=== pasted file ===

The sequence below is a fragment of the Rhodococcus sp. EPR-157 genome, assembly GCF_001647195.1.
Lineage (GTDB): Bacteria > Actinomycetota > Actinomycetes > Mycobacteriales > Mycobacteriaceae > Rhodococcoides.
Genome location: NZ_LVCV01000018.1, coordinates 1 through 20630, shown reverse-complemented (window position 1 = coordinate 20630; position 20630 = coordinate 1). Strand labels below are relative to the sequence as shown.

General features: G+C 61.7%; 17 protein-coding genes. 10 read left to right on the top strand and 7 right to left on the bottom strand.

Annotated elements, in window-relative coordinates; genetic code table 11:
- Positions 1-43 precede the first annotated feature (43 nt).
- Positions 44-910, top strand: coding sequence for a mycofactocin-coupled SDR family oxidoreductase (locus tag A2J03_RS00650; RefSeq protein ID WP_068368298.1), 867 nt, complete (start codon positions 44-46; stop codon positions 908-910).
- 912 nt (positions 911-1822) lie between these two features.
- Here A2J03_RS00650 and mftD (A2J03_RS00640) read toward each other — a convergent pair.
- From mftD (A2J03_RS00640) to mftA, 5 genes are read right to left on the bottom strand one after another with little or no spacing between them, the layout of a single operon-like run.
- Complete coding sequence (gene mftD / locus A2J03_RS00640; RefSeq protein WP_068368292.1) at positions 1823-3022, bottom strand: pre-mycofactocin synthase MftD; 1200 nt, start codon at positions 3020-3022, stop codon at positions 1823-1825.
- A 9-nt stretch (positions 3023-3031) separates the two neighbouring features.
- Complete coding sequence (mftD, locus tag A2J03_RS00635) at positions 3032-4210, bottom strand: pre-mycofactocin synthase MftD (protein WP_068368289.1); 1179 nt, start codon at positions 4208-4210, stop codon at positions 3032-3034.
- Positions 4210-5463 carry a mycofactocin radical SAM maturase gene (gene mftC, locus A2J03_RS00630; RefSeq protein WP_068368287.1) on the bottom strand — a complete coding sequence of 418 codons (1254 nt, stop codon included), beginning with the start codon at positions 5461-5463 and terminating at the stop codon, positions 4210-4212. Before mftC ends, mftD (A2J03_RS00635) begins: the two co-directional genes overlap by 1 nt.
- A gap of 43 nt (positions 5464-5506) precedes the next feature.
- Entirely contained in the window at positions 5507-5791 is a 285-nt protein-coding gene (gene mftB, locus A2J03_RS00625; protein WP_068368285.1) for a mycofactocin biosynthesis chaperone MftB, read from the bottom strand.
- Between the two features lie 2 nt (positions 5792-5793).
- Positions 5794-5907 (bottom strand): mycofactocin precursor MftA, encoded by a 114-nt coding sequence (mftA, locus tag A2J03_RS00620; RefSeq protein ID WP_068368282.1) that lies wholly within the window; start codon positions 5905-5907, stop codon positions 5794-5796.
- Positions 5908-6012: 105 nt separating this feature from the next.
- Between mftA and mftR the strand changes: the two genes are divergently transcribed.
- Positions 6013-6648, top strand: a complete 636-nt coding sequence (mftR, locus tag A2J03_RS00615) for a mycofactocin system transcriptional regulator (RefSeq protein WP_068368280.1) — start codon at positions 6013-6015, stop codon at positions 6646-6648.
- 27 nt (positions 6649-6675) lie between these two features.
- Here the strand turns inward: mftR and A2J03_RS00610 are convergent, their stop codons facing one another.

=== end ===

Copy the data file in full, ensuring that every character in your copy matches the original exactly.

The sequence below is a fragment of the Rhodococcus sp. EPR-157 genome, assembly GCF_001647195.1.
Lineage (GTDB): Bacteria > Actinomycetota > Actinomycetes > Mycobacteriales > Mycobacteriaceae > Rhodococcoides.
Genome location: NZ_LVCV01000018.1, coordinates 1 through 20630, shown reverse-complemented (window position 1 = coordinate 20630; position 20630 = coordinate 1). Strand labels below are relative to the sequence as shown.

General features: G+C 61.7%; 17 protein-coding genes. 10 read left to right on the top strand and 7 right to left on the bottom strand.

Annotated elements, in window-relative coordinates; genetic code table 11:
- Positions 1-43 precede the first annotated feature (43 nt).
- Positions 44-910, top strand: coding sequence for a mycofactocin-coupled SDR family oxidoreductase (locus tag A2J03_RS00650; RefSeq protein ID WP_068368298.1), 867 nt, complete (start codon positions 44-46; stop codon positions 908-910).
- 912 nt (positions 911-1822) lie between these two features.
- Here A2J03_RS00650 and mftD (A2J03_RS00640) read toward each other — a convergent pair.
- From mftD (A2J03_RS00640) to mftA, 5 genes are read right to left on the bottom strand one after another with little or no spacing between them, the layout of a single operon-like run.
- Complete coding sequence (gene mftD / locus A2J03_RS00640; RefSeq protein WP_068368292.1) at positions 1823-3022, bottom strand: pre-mycofactocin synthase MftD; 1200 nt, start codon at positions 3020-3022, stop codon at positions 1823-1825.
- A 9-nt stretch (positions 3023-3031) separates the two neighbouring features.
- Complete coding sequence (mftD, locus tag A2J03_RS00635) at positions 3032-4210, bottom strand: pre-mycofactocin synthase MftD (protein WP_068368289.1); 1179 nt, start codon at positions 4208-4210, stop codon at positions 3032-3034.
- Positions 4210-5463 carry a mycofactocin radical SAM maturase gene (gene mftC, locus A2J03_RS00630; RefSeq protein WP_068368287.1) on the bottom strand — a complete coding sequence of 418 codons (1254 nt, stop codon included), beginning with the start codon at positions 5461-5463 and terminating at the stop codon, positions 4210-4212. Before mftC ends, mftD (A2J03_RS00635) begins: the two co-directional genes overlap by 1 nt.
- A gap of 43 nt (positions 5464-5506) precedes the next feature.
- Entirely contained in the window at positions 5507-5791 is a 285-nt protein-coding gene (gene mftB, locus A2J03_RS00625; protein WP_068368285.1) for a mycofactocin biosynthesis chaperone MftB, read from the bottom strand.
- Between the two features lie 2 nt (positions 5792-5793).
- Positions 5794-5907 (bottom strand): mycofactocin precursor MftA, encoded by a 114-nt coding sequence (mftA, locus tag A2J03_RS00620; RefSeq protein ID WP_068368282.1) that lies wholly within the window; start codon positions 5905-5907, stop codon positions 5794-5796.
- Positions 5908-6012: 105 nt separating this feature from the next.
- Between mftA and mftR the strand changes: the two genes are divergently transcribed.
- Positions 6013-6648, top strand: a complete 636-nt coding sequence (mftR, locus tag A2J03_RS00615) for a mycofactocin system transcriptional regulator (RefSeq protein WP_068368280.1) — start codon at positions 6013-6015, stop codon at positions 6646-6648.
- 27 nt (positions 6649-6675) lie between these two features.
- Here the strand turns inward: mftR and A2J03_RS00610 are convergent, their stop codons facing one another.